Purity Ring explain the high-pressure pop behind ‘Another Eternity’

The duo overhaul their process for new album 'Another Eternity.'

March 5, 2015

With the celebration of success comes the pressure to follow it up. From the word go, Megan James and Corin Roddick faced this conflict as Purity Ring’s first single made immediate inroads across the internet in early 2011.

Although still in the early years of their career, the synthpop/R&B duo have answered the bell time and time again: backing up that debut single, “Ungirthed,” with a run of superb trip-hop-tinged bangers, and culminating in their airtight debut LP, Shrines, released the following year. What started out as a long-distance experiment, in which they both set aside instruments and roles they’d previously mastered, had become their main gig.

Roddick and James originally met and had conversations about working together as members of Edmonton’s fledgling music scene in the ’00s. Roddick ended up as Gobble Gobble’s (currently Born Gold) touring drummer while slowly developing his beat-making, while James wrote and played piano. By 2010 they had settled in different cities—James in Halifax and Roddick in Montreal—before they started on that promise of doing something as a duo, releasing “Ungirthed” on Tumblr. Shrines eventually ended up on numerous year-end lists and was shortlisted for the Polaris Music Prize. Their stunning live show, adorning venues with sound-triggered light cocoons, only elevated their darling status. The whirlwind finally died down at the end of 2013; 2014 went by with a handful of guest appearances and DJ sets to hold fans.

Now, just weeks before their sophomore effort Another Eternity drops, the duo is undaunted in the face of a new album cycle and the looming press, video shoots, and touring attached to it. “It’s not as exasperating as people think it would be, James says. “It’s a weird job but it’s a good one.” Roddick says he’s simply “excited to tour again because it’s been a year and a half since we’ve played a show at this point.” They downplay how much they have riding on this record. Although they’ve validated themselves before, can they do it again?

“We never start out with any goal other than finishing a song that we like,” James explains, a very art-first approach that keeps the pair from getting in their own way. In essence, this is what got them to where they are now, but in making Another Eternity, it might have been the only carry over as they overhauled their processes in a few ways.

James, who sings and also writes the duo’s cryptic lyrics, moved back to their hometown of Edmonton after the band had finished touring Shrines, and it ended up being where most of Another Eternity was written and recorded. “It’s definitely an Edmonton record,” she says. “Edmonton winter. It’s a cold sounding album,” adds Roddick. Shrines was created Postal Service-style, with Roddick in Montreal and James in Halifax, and that’s how they promoted Purity Ring—a Montreal/Halifax project, a distinction of circumstance that Roddick now realizes might have been harmful.

“All those other cities don’t need you to say that you’re from there, especially if you’re not. If everyone starts owning Edmonton, it would be a lot more meaningful for Edmonton and the artists from there.”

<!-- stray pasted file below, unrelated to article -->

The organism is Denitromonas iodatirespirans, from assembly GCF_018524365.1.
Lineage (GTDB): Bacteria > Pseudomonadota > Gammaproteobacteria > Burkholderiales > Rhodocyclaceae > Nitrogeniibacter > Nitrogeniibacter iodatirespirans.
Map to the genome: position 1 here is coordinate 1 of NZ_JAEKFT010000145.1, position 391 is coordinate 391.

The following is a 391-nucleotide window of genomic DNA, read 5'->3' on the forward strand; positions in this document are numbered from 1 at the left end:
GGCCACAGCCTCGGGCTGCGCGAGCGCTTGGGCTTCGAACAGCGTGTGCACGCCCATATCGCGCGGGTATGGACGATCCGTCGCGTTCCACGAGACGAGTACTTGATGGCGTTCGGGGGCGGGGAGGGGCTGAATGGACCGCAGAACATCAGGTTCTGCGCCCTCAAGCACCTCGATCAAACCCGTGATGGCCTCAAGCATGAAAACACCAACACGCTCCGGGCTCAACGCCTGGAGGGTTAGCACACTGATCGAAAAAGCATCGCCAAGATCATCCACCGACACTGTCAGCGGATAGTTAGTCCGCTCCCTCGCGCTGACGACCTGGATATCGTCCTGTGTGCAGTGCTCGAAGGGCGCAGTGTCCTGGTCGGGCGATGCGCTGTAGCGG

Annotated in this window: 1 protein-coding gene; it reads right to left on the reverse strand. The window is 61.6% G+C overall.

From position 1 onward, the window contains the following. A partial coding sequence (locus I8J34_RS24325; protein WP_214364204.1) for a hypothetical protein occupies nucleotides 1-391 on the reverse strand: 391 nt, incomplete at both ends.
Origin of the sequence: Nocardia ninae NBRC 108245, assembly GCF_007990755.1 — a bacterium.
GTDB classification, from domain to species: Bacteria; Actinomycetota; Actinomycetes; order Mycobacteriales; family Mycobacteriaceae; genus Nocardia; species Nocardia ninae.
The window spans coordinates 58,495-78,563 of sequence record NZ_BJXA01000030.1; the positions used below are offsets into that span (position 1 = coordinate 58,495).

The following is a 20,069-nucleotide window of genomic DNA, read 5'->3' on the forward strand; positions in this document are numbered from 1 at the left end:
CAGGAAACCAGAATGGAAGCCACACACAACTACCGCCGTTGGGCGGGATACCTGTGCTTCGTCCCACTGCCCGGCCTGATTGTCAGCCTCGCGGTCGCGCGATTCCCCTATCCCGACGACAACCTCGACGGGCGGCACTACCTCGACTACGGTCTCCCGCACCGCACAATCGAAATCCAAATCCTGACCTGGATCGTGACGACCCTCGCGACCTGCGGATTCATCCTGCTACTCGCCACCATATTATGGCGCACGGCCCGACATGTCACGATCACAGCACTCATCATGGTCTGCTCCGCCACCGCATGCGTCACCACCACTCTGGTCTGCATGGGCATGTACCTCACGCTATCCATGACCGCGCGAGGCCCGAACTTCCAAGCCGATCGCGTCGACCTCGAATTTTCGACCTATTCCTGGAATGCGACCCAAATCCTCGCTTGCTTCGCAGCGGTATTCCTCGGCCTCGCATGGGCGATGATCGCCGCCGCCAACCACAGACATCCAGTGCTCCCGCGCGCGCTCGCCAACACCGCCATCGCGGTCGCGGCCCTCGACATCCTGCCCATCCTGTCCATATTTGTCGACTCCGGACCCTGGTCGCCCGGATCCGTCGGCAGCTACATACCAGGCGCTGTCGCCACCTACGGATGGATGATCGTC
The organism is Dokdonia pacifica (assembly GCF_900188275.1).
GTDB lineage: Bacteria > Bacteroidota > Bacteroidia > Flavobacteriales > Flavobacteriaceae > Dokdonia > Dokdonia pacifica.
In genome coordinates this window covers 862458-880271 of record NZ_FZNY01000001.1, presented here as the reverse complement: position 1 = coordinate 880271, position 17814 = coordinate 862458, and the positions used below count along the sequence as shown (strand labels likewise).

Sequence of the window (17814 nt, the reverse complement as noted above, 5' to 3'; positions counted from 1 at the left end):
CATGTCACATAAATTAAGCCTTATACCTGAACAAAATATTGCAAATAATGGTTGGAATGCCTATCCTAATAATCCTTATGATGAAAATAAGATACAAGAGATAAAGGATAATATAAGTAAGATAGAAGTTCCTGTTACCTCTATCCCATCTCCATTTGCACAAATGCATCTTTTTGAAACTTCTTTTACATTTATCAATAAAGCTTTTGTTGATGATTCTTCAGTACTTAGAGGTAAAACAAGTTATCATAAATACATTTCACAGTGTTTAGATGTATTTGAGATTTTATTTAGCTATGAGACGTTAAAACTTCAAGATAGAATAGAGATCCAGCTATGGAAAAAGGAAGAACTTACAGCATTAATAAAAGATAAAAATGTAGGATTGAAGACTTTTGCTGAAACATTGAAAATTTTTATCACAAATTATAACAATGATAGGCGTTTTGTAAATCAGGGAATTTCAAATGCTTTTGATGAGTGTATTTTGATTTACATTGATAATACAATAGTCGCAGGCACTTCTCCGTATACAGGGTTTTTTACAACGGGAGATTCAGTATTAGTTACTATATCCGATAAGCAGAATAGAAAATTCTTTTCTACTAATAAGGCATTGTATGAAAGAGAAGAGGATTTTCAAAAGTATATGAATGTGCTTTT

Roddick interjects, “Really, we’re from Edmonton, and that’s what shaped us. That’s how we grew up.”

“And it’s how we met,” James continues. “The community in Edmonton is the only reason we’re a band. That’s just another dimension of pride. It’s a really incredible place for art. I moved back there and I feel a lot more of the pride that I had. And I’ve realized that that pride is actually worth something in terms of how we present this project.”

As a producer, Roddick found his footing early on, honing in on and developing a sound before venturing out. His work for hire over the last two years on tracks by Danny Brown and Ab-Soul demonstrate his quick evolution. “On Shrines, we constrained ourselves a little bit more,” he explains. “We kept working with certain sonic signatures that we established on the first couple tracks to create a very consistent overall piece. One major difference on Another Eternity is that we allowed a bit more expansion and we didn’t worry as much about trying to use the same type of synth sound in every song or the same type of drum sounds or the same vocal effects. We wanted to let each song find its own sound. I think that there’s more of a variation and dynamic across the record. It shows more range.”

So why fuck up the formula? “We wanted to fuck up the formula,” James says. The duo boldly refuses to get hung up on the magic of how the first record was done in contrast to the more traditional approach to Another Eternity. “It’s so hard to talk about all the things that go into a song without being in the same room,” James says. “It just made sense. But it was an entirely new process.”

Between their artistic development and how and where they recorded the album, it’s as if, James says, they’re starting a new band—and that’s where they’re comfortable. From the consistency of Shrines’ hybrid sound—somewhere in the crosshairs of Kate Bush, The-Dream, Massive Attack, and Mýa—they,went back to the cold, industrial Edmonton air to make a feistier, fuller, freer album, more accessible and more expressive than the last. It’s incredible what a little bit of pressure can do.

Some enthusiasm sneaks out as Roddick imagines how the new record will be received. “Another Eternity isn’t number two in a trilogy. It’s a stand-alone body of work. But people should be able to see the progression. That’s what we’re hoping for.”


[magazine month=”March” year=”2015″]

[ncm artist=”23210″]

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